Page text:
WHY IT MATTERS
Stop Slash-and- Burn Farming, Plant a Tree, Restore the Forest
In rural Central America, the soil has been depleted by slash-and-burn agriculture. As a result many farmers can no longer provide enough food to feed their families.
To achieve greater food and economic security, more than 2,500 families in Belize, Honduras, Nicaragua and Panama have worked with Sustainable Harvest International (SHI) to grow cacao (for which chocolate is made) or other primary cash crops in organic multi-story 'forest gardens.' The top story consists of hardwood trees, which provide shade for the lower level's shade loving crops, including cacao, coffee, ginger and vanilla. Below the upper canopy, farmers plant vitamin-rich fruit trees and nitrogen-fixing leguminous trees that improve the soil.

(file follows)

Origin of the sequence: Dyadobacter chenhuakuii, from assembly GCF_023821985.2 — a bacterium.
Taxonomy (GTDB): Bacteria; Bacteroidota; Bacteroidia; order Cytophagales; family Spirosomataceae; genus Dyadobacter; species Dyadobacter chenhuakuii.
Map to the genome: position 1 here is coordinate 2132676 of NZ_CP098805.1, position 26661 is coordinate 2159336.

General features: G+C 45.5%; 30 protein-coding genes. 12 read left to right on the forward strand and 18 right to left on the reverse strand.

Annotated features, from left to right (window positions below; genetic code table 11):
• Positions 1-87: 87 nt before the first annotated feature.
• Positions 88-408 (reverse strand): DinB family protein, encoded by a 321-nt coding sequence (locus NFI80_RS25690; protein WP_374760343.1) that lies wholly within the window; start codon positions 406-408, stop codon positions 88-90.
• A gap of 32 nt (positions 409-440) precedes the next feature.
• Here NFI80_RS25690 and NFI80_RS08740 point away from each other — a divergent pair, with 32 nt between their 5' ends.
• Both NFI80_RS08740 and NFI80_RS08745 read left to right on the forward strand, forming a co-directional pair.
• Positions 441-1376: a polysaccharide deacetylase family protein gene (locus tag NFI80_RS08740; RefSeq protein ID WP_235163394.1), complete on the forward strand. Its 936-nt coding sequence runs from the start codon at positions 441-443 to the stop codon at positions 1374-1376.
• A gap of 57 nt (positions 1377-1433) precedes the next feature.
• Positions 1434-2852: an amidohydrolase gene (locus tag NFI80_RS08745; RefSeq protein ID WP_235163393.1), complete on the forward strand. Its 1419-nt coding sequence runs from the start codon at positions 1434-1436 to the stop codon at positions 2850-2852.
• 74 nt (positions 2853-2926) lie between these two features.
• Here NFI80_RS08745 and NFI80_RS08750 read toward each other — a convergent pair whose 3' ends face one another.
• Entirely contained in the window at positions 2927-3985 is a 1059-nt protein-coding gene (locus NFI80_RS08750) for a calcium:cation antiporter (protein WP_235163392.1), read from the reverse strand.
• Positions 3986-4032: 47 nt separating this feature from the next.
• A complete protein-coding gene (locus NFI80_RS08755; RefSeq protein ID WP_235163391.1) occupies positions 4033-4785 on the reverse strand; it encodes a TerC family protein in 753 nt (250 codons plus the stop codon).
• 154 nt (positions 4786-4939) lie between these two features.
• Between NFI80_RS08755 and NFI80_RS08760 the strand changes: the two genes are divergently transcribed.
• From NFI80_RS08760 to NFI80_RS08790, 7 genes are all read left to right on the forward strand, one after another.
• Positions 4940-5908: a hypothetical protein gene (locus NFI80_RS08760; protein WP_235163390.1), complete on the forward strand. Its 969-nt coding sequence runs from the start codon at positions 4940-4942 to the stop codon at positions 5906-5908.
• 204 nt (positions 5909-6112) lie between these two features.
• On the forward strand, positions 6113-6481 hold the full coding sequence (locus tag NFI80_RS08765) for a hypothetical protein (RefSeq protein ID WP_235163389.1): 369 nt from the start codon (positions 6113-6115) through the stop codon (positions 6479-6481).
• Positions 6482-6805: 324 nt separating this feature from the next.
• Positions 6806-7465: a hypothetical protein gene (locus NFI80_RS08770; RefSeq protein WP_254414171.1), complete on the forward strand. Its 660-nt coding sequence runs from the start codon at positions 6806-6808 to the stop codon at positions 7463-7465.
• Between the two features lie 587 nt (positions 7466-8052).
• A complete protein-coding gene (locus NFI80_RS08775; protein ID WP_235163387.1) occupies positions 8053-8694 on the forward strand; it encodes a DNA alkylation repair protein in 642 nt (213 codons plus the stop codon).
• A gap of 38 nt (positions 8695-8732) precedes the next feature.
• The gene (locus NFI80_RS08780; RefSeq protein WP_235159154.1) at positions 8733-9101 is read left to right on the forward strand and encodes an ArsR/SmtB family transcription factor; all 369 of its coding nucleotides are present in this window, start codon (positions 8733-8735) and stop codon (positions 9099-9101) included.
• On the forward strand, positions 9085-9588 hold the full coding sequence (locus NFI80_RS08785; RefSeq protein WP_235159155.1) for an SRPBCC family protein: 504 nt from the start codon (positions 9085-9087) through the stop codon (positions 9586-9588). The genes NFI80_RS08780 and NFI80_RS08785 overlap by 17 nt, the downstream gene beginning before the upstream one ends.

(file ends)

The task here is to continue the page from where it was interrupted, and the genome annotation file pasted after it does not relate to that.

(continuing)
The transition from destructive slash-and-burn cultivation to sustainable farming techniques (such as multi-story gardens) allows families to improve their health, restore our planet's tropical forests, and preserve the wildlife habitat. Since the organization's start in 1997, SHI has planted more that 3.5 million trees and converted over 18,000 acres to sustainable farming.
Your redemption provides the training and materials needed to plant one fruit or hardwood tree on a family farm.